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Garlic Fest puts down roots in Lake Worth

Jose Herrera feels no shame in admitting his new lemon-pepper-garlic beer will probably stink. He’s counting on it.

StinKey lager, brewed by the Islamorada Beer Company in Islamorada, is punched with lemon wedges, black pepper and garlic cloves, a cocktail of pungent flavors that leaves Herrera feeling nervous.  

“We’ve never brewed a beer like this,” says Herrera, one of four founders of Islamorada, which is nearly finished fermenting the new brew. “We work with easy-drinking beers. All of these flavors are over-the-top.”

Good thing that over-the-top and smelly is how they roll at South Florida Garlic Fest, which returns Friday, Feb. 10, and runs through Feb. 12 at John Prince Park in Lake Worth. Herrera’s craft beer, to be served free in 2-ounce pours, will be in similar company at Gourmet Alley, a row of 80 food vendors slinging garlic ice cream, shrimp scampi and other clove-infused dishes in the park.

For it’s 18th anniversary, the South Florida Garlic Fest (formerly called Delray Beach Garlic Fest) leaves behind its longtime home in downtown Delray Beach for the 726-acre John Prince Park. The festival grounds, four times larger than the festival’s longtime home at Old School Square, offers room for expansion, Garlic Fest founder Nancy Stewart says.

“Our old site was like trying to fit 10 pounds of garlic into a 5-pound sack. We outgrew it years ago,” says Stewart, whose festival benefits 18 Palm Beach County nonprofits. “We know people are expecting big things because we have a bigger space. We’re trying to showcase things we never had the room to do before.”

Stewart says the festival left Delray Beach in July after the city passed a restriction that permits only one large festival along its popular Atlantic Avenue drag per month. The Delray Beach Tennis Open takes place the same month as Garlic Fest. So it headed for Lake Worth instead.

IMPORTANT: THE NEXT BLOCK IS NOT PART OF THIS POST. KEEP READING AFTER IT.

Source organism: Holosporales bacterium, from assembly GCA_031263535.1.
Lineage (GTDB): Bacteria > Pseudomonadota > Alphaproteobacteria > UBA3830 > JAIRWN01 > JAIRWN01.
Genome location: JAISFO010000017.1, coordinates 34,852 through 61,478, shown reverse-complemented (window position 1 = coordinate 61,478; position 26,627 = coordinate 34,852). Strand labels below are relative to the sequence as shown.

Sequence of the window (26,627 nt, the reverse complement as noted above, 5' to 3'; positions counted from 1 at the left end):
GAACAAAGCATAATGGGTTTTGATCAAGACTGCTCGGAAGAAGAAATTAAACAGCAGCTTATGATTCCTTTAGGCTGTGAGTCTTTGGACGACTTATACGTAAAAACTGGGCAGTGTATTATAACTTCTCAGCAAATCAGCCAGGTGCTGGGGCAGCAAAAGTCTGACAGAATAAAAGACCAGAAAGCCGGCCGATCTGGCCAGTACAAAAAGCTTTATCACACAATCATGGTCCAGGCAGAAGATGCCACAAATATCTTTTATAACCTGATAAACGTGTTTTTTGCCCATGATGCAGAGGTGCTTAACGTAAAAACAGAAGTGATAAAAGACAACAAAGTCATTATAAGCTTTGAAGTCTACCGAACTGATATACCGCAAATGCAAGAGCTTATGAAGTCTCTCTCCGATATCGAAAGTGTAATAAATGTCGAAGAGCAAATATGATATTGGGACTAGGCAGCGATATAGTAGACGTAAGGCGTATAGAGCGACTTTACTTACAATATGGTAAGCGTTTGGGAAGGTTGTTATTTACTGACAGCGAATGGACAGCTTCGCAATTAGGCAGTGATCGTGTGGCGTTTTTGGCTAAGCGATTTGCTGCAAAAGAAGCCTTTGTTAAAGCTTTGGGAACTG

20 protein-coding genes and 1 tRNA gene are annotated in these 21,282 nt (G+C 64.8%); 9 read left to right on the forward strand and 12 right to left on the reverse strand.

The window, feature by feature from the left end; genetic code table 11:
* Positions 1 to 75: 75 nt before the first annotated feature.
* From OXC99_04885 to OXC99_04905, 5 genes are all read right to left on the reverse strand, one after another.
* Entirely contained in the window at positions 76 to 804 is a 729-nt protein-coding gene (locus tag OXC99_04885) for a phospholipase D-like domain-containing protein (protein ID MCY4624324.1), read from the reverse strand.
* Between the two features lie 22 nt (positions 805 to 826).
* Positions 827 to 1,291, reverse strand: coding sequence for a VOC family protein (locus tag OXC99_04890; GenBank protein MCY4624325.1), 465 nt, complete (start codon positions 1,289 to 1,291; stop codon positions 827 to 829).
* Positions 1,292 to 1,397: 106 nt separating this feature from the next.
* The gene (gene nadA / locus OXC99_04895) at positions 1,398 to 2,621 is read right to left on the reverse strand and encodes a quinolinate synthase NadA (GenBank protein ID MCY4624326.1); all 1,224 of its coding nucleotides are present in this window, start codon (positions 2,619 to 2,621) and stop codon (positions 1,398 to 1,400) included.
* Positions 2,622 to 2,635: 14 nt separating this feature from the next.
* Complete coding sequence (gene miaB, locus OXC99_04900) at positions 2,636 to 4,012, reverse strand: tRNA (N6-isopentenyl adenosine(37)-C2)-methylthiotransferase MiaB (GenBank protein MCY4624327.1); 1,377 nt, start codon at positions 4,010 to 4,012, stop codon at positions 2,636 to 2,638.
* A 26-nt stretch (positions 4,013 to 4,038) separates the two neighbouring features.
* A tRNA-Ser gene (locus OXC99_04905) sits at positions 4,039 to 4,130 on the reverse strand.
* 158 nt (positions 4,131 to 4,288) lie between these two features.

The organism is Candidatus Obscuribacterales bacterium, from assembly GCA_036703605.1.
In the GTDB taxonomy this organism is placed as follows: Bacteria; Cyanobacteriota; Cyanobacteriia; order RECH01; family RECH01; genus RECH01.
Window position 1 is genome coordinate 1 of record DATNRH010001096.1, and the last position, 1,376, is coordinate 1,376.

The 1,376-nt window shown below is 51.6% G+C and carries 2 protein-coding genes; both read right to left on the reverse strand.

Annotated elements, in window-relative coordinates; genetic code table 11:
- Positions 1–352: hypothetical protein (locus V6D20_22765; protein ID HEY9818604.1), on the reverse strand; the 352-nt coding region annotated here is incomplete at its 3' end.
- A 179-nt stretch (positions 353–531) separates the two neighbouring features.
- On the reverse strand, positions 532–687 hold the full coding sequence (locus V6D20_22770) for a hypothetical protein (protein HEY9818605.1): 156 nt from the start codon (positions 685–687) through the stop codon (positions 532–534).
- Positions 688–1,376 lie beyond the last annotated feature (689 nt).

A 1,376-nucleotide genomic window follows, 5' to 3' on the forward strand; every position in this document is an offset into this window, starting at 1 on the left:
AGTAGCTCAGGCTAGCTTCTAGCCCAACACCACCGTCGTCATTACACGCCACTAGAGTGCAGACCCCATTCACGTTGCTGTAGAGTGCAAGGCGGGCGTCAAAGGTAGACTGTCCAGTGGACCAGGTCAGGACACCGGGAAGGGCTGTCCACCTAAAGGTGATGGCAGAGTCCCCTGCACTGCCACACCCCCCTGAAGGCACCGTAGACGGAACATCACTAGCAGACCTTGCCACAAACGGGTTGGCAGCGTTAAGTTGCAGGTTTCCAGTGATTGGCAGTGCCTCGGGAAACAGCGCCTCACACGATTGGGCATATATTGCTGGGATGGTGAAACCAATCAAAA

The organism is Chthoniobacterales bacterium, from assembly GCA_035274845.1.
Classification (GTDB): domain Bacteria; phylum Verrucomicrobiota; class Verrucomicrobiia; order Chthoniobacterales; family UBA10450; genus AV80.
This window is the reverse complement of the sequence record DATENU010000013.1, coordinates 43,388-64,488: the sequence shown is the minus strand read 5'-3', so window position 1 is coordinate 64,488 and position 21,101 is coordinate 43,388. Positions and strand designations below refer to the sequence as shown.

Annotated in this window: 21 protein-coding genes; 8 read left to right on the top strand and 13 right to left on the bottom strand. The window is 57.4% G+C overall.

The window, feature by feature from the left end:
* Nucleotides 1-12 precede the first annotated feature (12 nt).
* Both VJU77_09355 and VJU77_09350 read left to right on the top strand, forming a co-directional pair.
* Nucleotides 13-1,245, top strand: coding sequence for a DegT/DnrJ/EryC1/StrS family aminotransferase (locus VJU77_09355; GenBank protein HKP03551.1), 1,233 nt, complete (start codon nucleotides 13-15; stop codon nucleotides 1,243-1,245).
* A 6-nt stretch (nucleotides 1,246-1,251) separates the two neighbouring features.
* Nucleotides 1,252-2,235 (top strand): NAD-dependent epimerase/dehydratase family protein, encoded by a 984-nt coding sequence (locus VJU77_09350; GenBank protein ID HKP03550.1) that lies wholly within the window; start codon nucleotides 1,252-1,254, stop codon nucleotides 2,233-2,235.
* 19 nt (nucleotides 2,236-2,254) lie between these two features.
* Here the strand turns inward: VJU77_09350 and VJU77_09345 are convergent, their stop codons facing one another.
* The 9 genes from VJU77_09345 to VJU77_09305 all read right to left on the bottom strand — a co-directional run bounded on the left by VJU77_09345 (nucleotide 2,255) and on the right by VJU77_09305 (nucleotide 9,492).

Garlic Fest this year expands to 200 vendors scattered around the park, along with carnival and midway rides. Also returning is Garlic Chef Stadium, a showdown where local chefs prepare their best garlic-stuffed menu items. On the main stage, South African alt-rockers Kongos will headline Friday’s bill of music, while hip-hop-reggae act Michael Franti and Spearhead will perform Saturday. 

Because of the park’s size, Stewart says, RV camping will be allowed. Also new is “RV World,” a display of nine RVs; and a Football Pong tournament (like beer pong, but with miniature footballs and Solo cups) to benefit Prep and Sports, a Delray Beach nonprofit helping at-risk youth.

The South Florida Garlic Fest will take place 5-11 p.m. Friday, Feb. 10; 11 a.m.-11 p.m. Saturday, Feb. 11; and 11 a.m.-6 p.m. Sunday, Feb. 12, at John Prince Park, 4759 S. Congress Ave., in Lake Worth. Admission is $10-$20. Parking is free at the Palm Beach State College campus across the street, and it’s $5-$10 in John Prince Park. Free shuttles will pick up passengers at the college and Lake Worth TriRail station. Call 561-279-0907 or go to DBGarlicFest.com.

pvalys@southflorida.com or 954-356-4364

 

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